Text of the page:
"...also trust no one to be your teacher...except he be a man of God, walking in his ways and keeping his commandments..." - Mosiah 23:14
There was another news article that came out April 15th , 2016 that (I felt) illustrated –once again- the problem with the term “pornography”.
How do we draw the line between “art” and “pornography”? Where is the line between ‘educational material” and “pornography”?
Who should make those decisions for us…and our children? Can I make that decision for yourself, and explain my reasons in a way that makes sense? Do I feel spiritually comfortable acting on such a decision?
I was only going to post the video clip of this new report and a link to my article “Mormons Take Pleasure In Sacred Erotica”, but my wife also felt I needed to also say a few words to help show how this illustrates the problem with the word “pornography”, and how I approach such moment. I posted the videos pertaining to this new report below. Hopefully, such a personal indulgence will be helpful to someone.
When I see an article like this, I can hear the arguments on both sides. One side saying, “If prisoners are not allowed to read this book, why are children allowed to read it? Society is going crazy with pornography, and we need to protect our children.”
Another side might say, “Mark Twain’s book, Huckleberry Finn, was once a banned book in public school libraries for being too obscene. This book has beautiful and tasteful illustrations and good information, and ‘church’ or ‘spirituality’ shouldn’t be a factor in children’s decisions about their bodies. Using cartoons to teach sexuality is not using real people, so therefore how can you count it as pornography?Our society hasn’t advanced enough to realize that sex is normal, and children need to learn about it without shame.”
When I then read the full article or listen to the full newscast (which we must – reading just the headline doesn’t count as reading the full article), I see elements within that help me make my decision one way or the other.
In this case, from my perspective, and based upon my past research and my understanding of and belief in LDS doctrine, I would say that this particular book is not appropriate for children to learn about sexuality – I would not recommend it for prisoners or children.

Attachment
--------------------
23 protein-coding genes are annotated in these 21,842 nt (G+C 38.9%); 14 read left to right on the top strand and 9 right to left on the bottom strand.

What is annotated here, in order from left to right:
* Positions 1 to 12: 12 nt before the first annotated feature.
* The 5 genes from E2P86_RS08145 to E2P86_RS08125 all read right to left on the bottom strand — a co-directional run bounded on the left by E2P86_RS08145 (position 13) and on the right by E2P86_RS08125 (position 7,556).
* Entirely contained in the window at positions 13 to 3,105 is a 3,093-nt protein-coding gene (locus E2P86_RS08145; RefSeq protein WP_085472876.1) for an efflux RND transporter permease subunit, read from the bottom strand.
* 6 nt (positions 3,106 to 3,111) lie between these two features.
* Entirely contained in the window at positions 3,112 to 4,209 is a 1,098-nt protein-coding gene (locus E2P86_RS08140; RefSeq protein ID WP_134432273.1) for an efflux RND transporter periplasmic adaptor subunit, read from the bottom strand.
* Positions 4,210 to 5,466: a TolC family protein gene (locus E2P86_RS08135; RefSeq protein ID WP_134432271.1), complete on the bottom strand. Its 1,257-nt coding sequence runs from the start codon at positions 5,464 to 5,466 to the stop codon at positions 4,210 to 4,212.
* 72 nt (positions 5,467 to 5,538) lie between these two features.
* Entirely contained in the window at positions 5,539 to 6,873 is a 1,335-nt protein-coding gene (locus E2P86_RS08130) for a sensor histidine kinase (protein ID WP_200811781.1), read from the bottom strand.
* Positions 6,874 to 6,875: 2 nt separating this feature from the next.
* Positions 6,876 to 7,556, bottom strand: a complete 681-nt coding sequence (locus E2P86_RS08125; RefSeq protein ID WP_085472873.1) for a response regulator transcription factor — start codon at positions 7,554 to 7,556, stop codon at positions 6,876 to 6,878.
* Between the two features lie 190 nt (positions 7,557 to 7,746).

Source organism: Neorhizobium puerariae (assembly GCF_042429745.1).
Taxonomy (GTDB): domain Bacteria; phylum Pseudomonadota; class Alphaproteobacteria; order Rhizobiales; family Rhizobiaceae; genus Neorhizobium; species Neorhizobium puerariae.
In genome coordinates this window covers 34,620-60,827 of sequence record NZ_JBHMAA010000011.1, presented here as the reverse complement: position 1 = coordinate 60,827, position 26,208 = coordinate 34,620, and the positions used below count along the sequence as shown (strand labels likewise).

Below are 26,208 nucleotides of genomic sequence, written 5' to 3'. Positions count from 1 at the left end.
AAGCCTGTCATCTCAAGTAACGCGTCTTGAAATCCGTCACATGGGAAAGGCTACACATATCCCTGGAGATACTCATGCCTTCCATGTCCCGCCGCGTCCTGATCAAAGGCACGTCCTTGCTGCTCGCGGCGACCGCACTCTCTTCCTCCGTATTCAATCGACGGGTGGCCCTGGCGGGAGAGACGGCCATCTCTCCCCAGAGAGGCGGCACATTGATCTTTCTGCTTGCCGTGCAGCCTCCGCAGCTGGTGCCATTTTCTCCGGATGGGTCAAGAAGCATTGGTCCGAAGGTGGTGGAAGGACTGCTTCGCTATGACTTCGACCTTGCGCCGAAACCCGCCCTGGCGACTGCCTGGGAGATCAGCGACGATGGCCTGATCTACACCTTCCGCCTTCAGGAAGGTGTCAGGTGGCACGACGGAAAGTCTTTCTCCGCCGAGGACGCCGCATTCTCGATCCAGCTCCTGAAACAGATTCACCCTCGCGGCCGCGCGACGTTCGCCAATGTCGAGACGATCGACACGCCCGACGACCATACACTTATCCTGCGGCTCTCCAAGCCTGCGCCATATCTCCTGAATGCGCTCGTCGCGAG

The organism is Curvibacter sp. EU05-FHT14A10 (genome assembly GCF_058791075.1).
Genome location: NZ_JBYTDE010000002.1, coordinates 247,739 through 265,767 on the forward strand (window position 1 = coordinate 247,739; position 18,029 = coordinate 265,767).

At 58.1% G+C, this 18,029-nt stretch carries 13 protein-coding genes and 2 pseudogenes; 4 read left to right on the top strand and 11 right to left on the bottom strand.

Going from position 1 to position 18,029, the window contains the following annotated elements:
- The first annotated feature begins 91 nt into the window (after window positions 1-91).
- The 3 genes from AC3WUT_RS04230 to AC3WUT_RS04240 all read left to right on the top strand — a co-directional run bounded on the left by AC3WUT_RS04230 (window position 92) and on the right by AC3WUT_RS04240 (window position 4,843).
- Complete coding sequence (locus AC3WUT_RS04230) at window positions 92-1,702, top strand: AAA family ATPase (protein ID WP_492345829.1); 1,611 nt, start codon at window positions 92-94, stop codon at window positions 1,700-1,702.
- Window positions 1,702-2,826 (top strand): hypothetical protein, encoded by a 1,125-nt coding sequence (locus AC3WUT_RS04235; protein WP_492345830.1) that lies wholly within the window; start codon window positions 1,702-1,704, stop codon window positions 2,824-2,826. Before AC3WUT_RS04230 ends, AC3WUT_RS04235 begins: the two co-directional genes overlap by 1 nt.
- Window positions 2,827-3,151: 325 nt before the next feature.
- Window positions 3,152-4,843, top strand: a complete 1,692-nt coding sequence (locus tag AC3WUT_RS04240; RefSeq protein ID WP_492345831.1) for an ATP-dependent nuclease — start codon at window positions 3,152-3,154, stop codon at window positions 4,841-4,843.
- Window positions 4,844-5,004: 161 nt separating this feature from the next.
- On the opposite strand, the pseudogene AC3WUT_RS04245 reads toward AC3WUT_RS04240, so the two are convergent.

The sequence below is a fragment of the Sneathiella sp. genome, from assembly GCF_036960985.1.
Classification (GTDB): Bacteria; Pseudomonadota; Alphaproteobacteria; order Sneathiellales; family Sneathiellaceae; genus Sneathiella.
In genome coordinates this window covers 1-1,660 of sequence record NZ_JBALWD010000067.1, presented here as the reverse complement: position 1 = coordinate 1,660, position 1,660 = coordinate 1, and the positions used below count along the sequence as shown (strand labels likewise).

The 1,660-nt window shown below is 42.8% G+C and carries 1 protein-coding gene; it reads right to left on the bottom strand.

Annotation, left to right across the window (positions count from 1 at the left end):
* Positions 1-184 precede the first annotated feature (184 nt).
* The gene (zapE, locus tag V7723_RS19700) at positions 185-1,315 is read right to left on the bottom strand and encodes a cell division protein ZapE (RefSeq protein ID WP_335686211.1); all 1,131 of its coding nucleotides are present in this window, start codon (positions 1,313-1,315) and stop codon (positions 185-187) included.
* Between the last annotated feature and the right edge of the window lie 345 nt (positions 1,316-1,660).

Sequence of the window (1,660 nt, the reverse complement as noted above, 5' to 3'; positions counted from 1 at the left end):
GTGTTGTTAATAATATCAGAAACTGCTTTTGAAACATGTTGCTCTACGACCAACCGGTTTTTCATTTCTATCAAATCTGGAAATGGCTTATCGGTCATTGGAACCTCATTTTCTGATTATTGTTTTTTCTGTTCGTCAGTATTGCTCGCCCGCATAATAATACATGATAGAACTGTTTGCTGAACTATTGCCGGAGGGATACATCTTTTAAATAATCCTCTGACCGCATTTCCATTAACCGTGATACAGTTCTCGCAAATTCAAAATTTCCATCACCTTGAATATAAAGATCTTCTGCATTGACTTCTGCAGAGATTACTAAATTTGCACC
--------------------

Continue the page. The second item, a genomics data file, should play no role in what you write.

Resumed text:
The information within the book presents what I feel to be an inaccurate and partial picture of sexuality in general - especially the highlighted statement on masturbation.
Many people who come from a worldly viewpoint focus strictly on the physical, and argue that masturbation ‘cannot hurt you’. That may be true when it comes to the physical body, but we are more than our physical bodies. We have minds and spirits as well.
Masturbation is not the greatest sexual sin that can possibly be committed, but that doesn’t mean it has no consequences. It makes it much harder for those who are trying to live the law of chastity to be successful at it. It has ramifications in relationships, both in and out of marriage. It stunts spiritual growth and progression. For example, I’ve read and heard too many examples of wives crying to their therapists and Church leaders, complaining that their husband prefers masturbation to having sex with them. Why create a future problem to satiate a present desire? Marriage counselor and sex educator Mark Gungor may agree with me:
Additionally, the instructions within the book are inappropriate for people who are not married, whether they be adults or children. Others may feel differently, but that is where I stand.
How can I make such a firm decision at all, and so quickly, based on what I’ve seen in this article?
Because I reject the word ‘pornography’ entirely, and I use instead the Lord’s terms of ‘sacred’ and ‘profane’. I would encourage all my readers to consider doing the same, and teaching their children to do likewise.
If I tried to do what the world does, and what many in Christian churches (including ours) do, and tried to make a decision on whether or not this book is ‘pornography’, the debate would go on and on within myself, and with others, ad nauseum. I can come to no definitive answer, with no firm explanation, if I rely on ‘pornography’ as an acceptable term. Pornography avoids consideration of ‘sacred’ or ‘profane’ in order to support secular agendas.
Please consider my article on the sacred and the profane, if you haven't already done so. The link to the news article previously mentioned is here:"And now I say unto you, all you that are desirous to follow the voice of the good shepherd, come ye out from the wicked, and be ye separate, and touch not their unclean things..." - Alma 5:57